Due to poor awareness and an abundance of mis-selling in the market, many people make some big mistakes while taking a life insurance policy.
Everyone recognises that life insurance is a must-have. Yet, due to poor awareness and an abundance of mis-selling in the market, many people make some big mistakes while taking a life insurance policy. Given that such policies are expensive and cover a long period of time, such mistakes are costly and almost impossible to undo.
The following are the most common mistakes, and suggested ways to avoid them.
Mistake 1: Not taking enough insurance
The insurance industry talks in terms of premiums. This is great for the insurance companies and the brokers who make their money from premiums collected. But what you as a customer should worry about is the amount of insurance cover.
An unmarried person without dependents should aim for a life cover that is 5 times her annual income. A married person or one with dependents should aim for a life cover 10 times her annual income. Most people fall far short of these numbers, and hence end up under-insured.
The rationale for these thumb-rules is simple. The idea is for the family to have, as far as possible, the same lifestyle if the earning person is not around.
Mistake 2: Mixing insurance and investments
This is probably the biggest mistake of all – trying to take a single plan that offers both investments and insurance. In the process, you end up having much less insurance than necessary, and the investments give very poor returns. For instance, most endowment and whole-life policies give less than 5% return – even lower than the humble fixed deposit!
Such combined plans are popular only because they offer the broker more commissions. But as a discerning customer, you would be wise to stay away from them and invest on a pure insurance product – also called term insurance. Term insurance products have a very low premium. For instance, a 30-yr old can get a Rs 50 lakh life cover for as low as Rs 6,000 per year. Contrast this with an endowment policy which will cost over Rs 1 lakh per year of premium for a similar life cover.
Mistake 3: Buying through brokers or banks, without comparison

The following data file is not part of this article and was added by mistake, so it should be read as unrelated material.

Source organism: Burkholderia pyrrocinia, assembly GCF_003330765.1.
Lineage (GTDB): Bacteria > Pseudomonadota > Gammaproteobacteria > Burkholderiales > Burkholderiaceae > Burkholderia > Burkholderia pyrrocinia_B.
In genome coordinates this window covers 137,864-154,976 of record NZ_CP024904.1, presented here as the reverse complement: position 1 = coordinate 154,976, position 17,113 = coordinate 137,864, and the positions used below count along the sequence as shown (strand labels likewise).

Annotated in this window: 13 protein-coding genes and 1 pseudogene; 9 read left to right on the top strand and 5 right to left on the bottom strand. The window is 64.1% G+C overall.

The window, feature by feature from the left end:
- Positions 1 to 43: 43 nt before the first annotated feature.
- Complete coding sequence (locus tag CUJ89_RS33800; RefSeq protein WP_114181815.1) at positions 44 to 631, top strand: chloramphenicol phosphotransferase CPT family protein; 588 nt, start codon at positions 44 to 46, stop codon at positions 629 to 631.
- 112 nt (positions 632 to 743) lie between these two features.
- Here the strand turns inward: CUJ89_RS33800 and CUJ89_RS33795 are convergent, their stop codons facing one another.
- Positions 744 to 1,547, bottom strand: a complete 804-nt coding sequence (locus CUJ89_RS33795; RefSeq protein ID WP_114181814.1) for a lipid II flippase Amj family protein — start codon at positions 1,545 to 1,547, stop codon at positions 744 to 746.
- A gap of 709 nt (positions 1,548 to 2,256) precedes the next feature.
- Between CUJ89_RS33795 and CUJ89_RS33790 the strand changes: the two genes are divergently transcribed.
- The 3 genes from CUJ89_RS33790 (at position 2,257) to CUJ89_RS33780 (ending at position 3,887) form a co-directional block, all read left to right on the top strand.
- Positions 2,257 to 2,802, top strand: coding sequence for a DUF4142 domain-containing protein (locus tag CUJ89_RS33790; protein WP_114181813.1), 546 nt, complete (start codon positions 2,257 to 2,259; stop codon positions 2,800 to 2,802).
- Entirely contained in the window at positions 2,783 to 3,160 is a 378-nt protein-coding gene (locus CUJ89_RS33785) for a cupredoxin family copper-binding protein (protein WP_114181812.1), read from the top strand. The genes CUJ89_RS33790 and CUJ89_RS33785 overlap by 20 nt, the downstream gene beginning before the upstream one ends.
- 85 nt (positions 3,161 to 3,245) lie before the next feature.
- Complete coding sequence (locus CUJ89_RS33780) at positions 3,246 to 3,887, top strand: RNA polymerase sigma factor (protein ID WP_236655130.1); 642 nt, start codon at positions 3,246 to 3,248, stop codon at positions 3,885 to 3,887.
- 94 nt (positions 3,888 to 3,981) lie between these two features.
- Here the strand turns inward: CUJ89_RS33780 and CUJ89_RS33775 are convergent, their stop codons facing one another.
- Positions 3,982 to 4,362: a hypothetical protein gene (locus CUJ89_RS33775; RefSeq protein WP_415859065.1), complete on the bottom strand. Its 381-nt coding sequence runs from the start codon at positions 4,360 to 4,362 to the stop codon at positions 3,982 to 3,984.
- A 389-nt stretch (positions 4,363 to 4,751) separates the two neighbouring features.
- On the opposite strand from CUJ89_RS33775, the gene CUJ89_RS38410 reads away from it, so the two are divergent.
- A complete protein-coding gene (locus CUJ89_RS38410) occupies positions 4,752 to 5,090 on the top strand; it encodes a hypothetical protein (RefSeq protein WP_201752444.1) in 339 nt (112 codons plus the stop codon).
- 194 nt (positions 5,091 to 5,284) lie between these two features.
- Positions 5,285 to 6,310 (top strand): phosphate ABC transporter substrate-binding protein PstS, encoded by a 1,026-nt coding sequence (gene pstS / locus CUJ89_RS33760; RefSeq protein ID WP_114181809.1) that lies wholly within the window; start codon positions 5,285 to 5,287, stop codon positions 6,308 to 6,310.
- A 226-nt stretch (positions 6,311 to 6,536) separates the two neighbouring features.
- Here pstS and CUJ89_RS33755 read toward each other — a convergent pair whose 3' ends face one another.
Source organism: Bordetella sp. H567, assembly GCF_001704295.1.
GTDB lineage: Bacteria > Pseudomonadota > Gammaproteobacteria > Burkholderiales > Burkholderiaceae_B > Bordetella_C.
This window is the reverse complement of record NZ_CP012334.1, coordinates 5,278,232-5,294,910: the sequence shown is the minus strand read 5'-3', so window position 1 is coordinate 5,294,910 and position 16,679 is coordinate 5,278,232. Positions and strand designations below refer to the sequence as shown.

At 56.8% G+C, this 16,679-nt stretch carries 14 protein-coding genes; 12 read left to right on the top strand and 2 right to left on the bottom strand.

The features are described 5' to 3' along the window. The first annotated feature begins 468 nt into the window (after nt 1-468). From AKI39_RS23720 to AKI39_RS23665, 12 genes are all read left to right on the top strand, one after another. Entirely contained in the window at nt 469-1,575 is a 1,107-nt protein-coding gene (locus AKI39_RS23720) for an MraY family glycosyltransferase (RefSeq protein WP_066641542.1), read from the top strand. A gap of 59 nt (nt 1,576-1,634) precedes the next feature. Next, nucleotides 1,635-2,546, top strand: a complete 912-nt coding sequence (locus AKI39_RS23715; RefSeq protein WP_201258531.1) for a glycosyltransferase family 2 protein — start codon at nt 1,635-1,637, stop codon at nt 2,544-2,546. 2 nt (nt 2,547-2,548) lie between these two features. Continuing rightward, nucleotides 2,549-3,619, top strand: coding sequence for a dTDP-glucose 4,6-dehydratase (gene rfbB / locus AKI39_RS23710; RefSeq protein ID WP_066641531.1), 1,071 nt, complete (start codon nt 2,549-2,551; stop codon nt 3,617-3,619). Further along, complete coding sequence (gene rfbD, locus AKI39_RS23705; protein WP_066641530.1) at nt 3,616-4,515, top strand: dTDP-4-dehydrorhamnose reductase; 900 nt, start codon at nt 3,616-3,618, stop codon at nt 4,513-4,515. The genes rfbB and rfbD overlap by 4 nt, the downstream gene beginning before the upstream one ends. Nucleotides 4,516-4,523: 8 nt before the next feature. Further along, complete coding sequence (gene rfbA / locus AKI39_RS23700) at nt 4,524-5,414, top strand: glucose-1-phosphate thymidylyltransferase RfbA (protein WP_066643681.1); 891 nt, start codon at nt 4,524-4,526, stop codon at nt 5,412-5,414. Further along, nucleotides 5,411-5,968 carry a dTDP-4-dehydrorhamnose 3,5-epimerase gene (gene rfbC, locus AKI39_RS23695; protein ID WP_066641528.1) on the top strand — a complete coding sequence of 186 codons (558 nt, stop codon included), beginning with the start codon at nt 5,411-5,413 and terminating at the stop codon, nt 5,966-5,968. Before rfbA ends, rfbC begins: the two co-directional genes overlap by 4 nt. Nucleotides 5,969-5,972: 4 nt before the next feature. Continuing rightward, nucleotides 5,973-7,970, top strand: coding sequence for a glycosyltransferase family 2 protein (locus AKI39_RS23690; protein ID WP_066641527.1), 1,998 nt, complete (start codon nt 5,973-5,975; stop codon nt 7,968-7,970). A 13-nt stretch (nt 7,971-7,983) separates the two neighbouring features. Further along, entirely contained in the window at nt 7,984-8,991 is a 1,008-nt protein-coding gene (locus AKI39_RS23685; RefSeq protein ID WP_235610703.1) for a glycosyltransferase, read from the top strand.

The vast majority of insurance brokers, agents and banks sell insurance of only a single provider. Thus, you as a customer are deprived of the benefit of comparing premiums of different providers and deciding the cheapest plan.
Term life insurance is a simple product, and you should have the benefit of comparing premiums of all the plans in the market. The difference is not trivial – it can be as high as 50 per cent. Since this premium is locked-in on day one, you can end up with a more expensive product for life, if you do not do your homework. Fortunately, there are several online sites available where you can compare premiums and buy the best (cheapest) plan.
Secondly, buying direct or online is a lot cheaper than buying through brokers or banks. Broker commissions are often 30 per cent-40 per cent of your first year premium, so you can save that by going online. In any case, all service thereafter is provided by the insurance company directly, so the broker is of no value to you.
Mistake 4: Insuring the wrong person(s)!
This may seem like a trivial point, but it’s surprising how many insurance policies have children and retired persons as the life insured. This is often due to lack of awareness among the customers, and agents pushing them the wrong products.
The life insured (the policy holder) should always be the earning member(s) of the family, while the nominees can be the children or the aged. The idea is that life insurance substitutes the earning potential of the policy holder, in the case of any unfortunate event. Since children or the retired are not earning, by definition life insurance in their name is a waste.
The author is Co-Founder, Fisdom.com